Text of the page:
Incredible. Terrifying. Breathtaking.
Allow yourself to escape for just 13 minutes to watch freediver Guillaume Néry escape underwater into parts of various oceans most of us consider to be unknown territory in his short film ‘One Breath Around the World.’ If for nothing else, witness what fearful serenity looks like in this brand new project in concert with National Geographic that, once again, affirms its reputation of visually capturing the limits of what’s possible in new and daring ways.
In some circles, the belief is that perception can be more real than reality. A valid point. Does ‘One Breath Around the World’ challenge that notion?
If Guillaume Néry’s adventurous freediving into the various depths of the world’s oceans doesn’t get your heart racing with adrenaline and imagination for how you can apply his underwater explorations to your life, then I don’t know what will.
One thing I do know is that Mr. Néry may soon be receiving an offer to join Jason Momoa in the ‘Aquaman’ sequel.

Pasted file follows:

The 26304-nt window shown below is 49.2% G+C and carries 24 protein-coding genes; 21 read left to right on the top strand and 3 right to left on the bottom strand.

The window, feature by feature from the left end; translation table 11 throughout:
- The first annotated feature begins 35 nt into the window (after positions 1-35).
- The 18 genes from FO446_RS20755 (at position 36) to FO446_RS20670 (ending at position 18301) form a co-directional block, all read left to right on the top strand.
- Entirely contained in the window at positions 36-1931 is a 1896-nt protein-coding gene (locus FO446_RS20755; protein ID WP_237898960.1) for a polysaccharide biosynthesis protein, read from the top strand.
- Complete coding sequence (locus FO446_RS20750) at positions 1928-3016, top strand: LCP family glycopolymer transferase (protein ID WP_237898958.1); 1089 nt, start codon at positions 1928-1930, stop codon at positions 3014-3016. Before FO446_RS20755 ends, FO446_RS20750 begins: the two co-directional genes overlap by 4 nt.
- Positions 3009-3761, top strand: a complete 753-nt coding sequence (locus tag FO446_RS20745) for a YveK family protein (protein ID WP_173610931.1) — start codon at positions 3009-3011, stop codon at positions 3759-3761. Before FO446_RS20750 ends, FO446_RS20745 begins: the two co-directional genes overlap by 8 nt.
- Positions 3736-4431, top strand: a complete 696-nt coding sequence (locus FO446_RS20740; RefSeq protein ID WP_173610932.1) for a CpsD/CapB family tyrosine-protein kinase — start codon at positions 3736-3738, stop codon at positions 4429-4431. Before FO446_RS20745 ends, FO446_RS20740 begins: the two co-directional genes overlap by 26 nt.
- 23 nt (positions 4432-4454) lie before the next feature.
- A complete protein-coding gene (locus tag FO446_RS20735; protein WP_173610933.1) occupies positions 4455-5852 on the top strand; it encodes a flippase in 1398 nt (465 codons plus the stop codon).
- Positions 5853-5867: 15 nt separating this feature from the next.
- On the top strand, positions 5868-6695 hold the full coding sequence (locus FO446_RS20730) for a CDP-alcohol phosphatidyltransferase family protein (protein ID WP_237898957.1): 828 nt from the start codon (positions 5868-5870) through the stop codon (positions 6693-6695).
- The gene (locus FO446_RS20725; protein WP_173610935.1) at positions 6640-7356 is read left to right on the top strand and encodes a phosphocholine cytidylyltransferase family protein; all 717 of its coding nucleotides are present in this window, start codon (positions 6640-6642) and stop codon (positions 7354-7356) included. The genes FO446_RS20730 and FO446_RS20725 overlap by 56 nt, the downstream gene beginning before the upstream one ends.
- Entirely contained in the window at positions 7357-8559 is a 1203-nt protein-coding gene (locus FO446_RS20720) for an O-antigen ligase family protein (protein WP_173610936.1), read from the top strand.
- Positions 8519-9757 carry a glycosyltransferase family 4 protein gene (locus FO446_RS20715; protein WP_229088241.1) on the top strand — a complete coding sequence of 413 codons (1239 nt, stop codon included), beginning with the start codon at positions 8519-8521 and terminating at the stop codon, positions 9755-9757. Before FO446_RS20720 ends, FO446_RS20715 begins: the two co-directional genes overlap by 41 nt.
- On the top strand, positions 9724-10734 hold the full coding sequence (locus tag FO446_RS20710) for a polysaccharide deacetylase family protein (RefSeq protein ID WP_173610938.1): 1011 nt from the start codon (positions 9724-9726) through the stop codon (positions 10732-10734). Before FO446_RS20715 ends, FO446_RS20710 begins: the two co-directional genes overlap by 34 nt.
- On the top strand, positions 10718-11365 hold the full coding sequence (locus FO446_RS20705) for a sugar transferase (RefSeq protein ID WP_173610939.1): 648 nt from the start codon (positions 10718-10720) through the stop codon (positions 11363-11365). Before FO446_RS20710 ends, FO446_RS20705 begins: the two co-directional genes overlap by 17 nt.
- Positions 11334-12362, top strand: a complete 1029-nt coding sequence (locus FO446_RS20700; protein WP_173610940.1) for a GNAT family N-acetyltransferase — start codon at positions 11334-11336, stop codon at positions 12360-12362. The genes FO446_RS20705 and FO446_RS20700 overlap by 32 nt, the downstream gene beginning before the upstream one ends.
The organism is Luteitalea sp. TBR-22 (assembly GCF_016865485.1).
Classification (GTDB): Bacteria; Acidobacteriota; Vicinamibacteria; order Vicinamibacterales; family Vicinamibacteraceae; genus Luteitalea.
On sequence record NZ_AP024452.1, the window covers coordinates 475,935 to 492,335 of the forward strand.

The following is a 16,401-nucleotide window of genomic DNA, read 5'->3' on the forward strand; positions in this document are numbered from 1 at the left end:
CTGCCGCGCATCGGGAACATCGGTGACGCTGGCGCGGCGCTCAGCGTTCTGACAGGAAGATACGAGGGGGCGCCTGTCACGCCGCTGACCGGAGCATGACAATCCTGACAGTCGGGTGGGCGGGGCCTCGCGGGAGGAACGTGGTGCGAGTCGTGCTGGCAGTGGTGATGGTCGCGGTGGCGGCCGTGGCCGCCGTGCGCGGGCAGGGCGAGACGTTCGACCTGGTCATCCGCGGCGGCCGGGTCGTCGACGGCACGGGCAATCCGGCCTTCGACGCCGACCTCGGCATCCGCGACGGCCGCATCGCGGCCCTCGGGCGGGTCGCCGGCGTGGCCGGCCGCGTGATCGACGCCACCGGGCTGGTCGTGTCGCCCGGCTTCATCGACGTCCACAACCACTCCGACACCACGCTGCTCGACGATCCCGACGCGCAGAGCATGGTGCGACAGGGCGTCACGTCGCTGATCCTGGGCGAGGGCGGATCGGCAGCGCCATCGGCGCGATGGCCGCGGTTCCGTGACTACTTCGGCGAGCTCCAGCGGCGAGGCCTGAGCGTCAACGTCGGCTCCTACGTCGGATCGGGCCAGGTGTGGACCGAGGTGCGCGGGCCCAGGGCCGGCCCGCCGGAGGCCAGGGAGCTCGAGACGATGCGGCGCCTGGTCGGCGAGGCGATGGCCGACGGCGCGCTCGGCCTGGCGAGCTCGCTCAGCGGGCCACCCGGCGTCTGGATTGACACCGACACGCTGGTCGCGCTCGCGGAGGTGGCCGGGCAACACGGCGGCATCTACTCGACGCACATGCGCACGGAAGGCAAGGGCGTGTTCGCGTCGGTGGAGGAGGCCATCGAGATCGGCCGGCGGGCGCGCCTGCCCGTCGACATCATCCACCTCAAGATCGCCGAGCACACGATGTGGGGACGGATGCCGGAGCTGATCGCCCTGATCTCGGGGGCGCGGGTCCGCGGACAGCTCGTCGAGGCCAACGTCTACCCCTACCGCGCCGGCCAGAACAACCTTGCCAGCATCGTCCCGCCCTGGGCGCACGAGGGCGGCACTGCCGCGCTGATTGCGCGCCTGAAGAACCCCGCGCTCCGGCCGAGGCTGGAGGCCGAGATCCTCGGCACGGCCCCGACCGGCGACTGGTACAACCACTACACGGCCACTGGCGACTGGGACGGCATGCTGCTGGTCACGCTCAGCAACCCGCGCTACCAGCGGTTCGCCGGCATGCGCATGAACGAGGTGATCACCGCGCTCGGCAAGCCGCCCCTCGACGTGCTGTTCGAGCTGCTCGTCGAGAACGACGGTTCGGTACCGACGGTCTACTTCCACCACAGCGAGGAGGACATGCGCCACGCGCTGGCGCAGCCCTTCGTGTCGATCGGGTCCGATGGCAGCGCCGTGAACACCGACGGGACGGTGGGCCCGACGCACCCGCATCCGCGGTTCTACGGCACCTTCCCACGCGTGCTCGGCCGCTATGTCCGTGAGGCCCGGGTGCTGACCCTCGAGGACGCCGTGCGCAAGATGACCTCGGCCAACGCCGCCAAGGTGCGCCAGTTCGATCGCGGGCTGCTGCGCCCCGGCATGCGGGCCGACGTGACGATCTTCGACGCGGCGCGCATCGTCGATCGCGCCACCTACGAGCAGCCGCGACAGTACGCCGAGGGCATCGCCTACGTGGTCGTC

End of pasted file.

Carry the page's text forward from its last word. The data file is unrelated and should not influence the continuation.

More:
Remember Dr. Alan Grant’s theory of connectivity between velociraptors (raptor meaning “bird of prey”) and birds in the 1993 cinematic masterpiece Jurassic Park?
Well, this at least seems to be pointed towards that direction.
“…this is the first time that scientists are able to clearly associate well-preserved feathers with a dinosaur, and in turn gain a better understanding of the evolution and structure of dinosaur feathers.”
–Kristin Romey, National Geographic
In perfect harmony, the sample discussed in the above quotation was preserved in discovered, yes, a piece amber about the size of an apricot that’s been dried! True story: Fans of the movie just gasped.
While this is exciting news in the paleontology world, it’s worth noting that this discovery in northern Myanmar doesn’t appear to be a gateway to a real-life Jurassic Park. A bummer, for sure. However, learning new facts and realities about such a fascinating, prehistoric period in history is incredible. It’s the latest proof and vindication of life’s eternal pursuit of knowledge and its countless mysteries waiting to be revealed with the right amount of curiosity and tenacity.
Thankfully, Jurassic Park sparked a societal interest across generations in events and creatures from more than 65 million years ago.
Michael Crichton and Steven Spielberg found a way.